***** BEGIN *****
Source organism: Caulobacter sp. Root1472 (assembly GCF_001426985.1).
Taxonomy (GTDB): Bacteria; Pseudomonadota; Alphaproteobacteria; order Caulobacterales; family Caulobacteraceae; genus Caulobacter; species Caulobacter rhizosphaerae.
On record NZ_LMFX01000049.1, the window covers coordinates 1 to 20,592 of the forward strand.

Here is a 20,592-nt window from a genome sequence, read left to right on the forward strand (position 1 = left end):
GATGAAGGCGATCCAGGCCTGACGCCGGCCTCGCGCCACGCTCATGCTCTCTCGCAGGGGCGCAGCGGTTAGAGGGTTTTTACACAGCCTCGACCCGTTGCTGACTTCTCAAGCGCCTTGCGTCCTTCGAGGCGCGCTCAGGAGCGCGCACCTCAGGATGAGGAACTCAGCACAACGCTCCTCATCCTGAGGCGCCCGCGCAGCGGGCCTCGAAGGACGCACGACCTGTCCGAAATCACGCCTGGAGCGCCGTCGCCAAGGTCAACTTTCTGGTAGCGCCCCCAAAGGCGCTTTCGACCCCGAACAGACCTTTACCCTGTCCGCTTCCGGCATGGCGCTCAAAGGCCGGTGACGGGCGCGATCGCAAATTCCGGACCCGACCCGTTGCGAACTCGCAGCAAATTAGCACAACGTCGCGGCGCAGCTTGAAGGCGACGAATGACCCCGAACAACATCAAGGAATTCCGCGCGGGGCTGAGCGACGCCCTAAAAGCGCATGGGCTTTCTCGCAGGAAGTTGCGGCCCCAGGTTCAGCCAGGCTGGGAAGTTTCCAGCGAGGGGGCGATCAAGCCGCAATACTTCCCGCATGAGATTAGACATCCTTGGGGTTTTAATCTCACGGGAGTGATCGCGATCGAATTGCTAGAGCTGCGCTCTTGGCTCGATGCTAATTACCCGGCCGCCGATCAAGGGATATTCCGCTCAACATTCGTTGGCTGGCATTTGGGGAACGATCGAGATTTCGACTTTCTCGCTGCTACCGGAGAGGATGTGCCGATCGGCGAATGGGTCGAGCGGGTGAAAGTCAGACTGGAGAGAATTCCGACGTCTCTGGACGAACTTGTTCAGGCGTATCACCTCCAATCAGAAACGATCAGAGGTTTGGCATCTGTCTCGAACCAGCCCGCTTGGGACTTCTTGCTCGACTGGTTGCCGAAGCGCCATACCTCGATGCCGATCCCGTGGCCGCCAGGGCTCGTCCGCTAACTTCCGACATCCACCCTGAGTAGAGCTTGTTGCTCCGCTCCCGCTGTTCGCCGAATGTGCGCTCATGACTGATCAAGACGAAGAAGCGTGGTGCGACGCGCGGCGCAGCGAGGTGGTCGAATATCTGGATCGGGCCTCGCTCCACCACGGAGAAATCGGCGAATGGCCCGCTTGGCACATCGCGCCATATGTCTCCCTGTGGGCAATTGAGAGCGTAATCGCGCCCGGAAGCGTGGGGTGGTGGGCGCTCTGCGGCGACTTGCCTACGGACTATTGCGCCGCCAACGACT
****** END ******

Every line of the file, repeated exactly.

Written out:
Source organism: Caulobacter sp. Root1472 (assembly GCF_001426985.1).
Taxonomy (GTDB): Bacteria; Pseudomonadota; Alphaproteobacteria; order Caulobacterales; family Caulobacteraceae; genus Caulobacter; species Caulobacter rhizosphaerae.
On record NZ_LMFX01000049.1, the window covers coordinates 1 to 20,592 of the forward strand.

Here is a 20,592-nt window from a genome sequence, read left to right on the forward strand (position 1 = left end):
GATGAAGGCGATCCAGGCCTGACGCCGGCCTCGCGCCACGCTCATGCTCTCTCGCAGGGGCGCAGCGGTTAGAGGGTTTTTACACAGCCTCGACCCGTTGCTGACTTCTCAAGCGCCTTGCGTCCTTCGAGGCGCGCTCAGGAGCGCGCACCTCAGGATGAGGAACTCAGCACAACGCTCCTCATCCTGAGGCGCCCGCGCAGCGGGCCTCGAAGGACGCACGACCTGTCCGAAATCACGCCTGGAGCGCCGTCGCCAAGGTCAACTTTCTGGTAGCGCCCCCAAAGGCGCTTTCGACCCCGAACAGACCTTTACCCTGTCCGCTTCCGGCATGGCGCTCAAAGGCCGGTGACGGGCGCGATCGCAAATTCCGGACCCGACCCGTTGCGAACTCGCAGCAAATTAGCACAACGTCGCGGCGCAGCTTGAAGGCGACGAATGACCCCGAACAACATCAAGGAATTCCGCGCGGGGCTGAGCGACGCCCTAAAAGCGCATGGGCTTTCTCGCAGGAAGTTGCGGCCCCAGGTTCAGCCAGGCTGGGAAGTTTCCAGCGAGGGGGCGATCAAGCCGCAATACTTCCCGCATGAGATTAGACATCCTTGGGGTTTTAATCTCACGGGAGTGATCGCGATCGAATTGCTAGAGCTGCGCTCTTGGCTCGATGCTAATTACCCGGCCGCCGATCAAGGGATATTCCGCTCAACATTCGTTGGCTGGCATTTGGGGAACGATCGAGATTTCGACTTTCTCGCTGCTACCGGAGAGGATGTGCCGATCGGCGAATGGGTCGAGCGGGTGAAAGTCAGACTGGAGAGAATTCCGACGTCTCTGGACGAACTTGTTCAGGCGTATCACCTCCAATCAGAAACGATCAGAGGTTTGGCATCTGTCTCGAACCAGCCCGCTTGGGACTTCTTGCTCGACTGGTTGCCGAAGCGCCATACCTCGATGCCGATCCCGTGGCCGCCAGGGCTCGTCCGCTAACTTCCGACATCCACCCTGAGTAGAGCTTGTTGCTCCGCTCCCGCTGTTCGCCGAATGTGCGCTCATGACTGATCAAGACGAAGAAGCGTGGTGCGACGCGCGGCGCAGCGAGGTGGTCGAATATCTGGATCGGGCCTCGCTCCACCACGGAGAAATCGGCGAATGGCCCGCTTGGCACATCGCGCCATATGTCTCCCTGTGGGCAATTGAGAGCGTAATCGCGCCCGGAAGCGTGGGGTGGTGGGCGCTCTGCGGCGACTTGCCTACGGACTATTGCGCCGCCAACGACT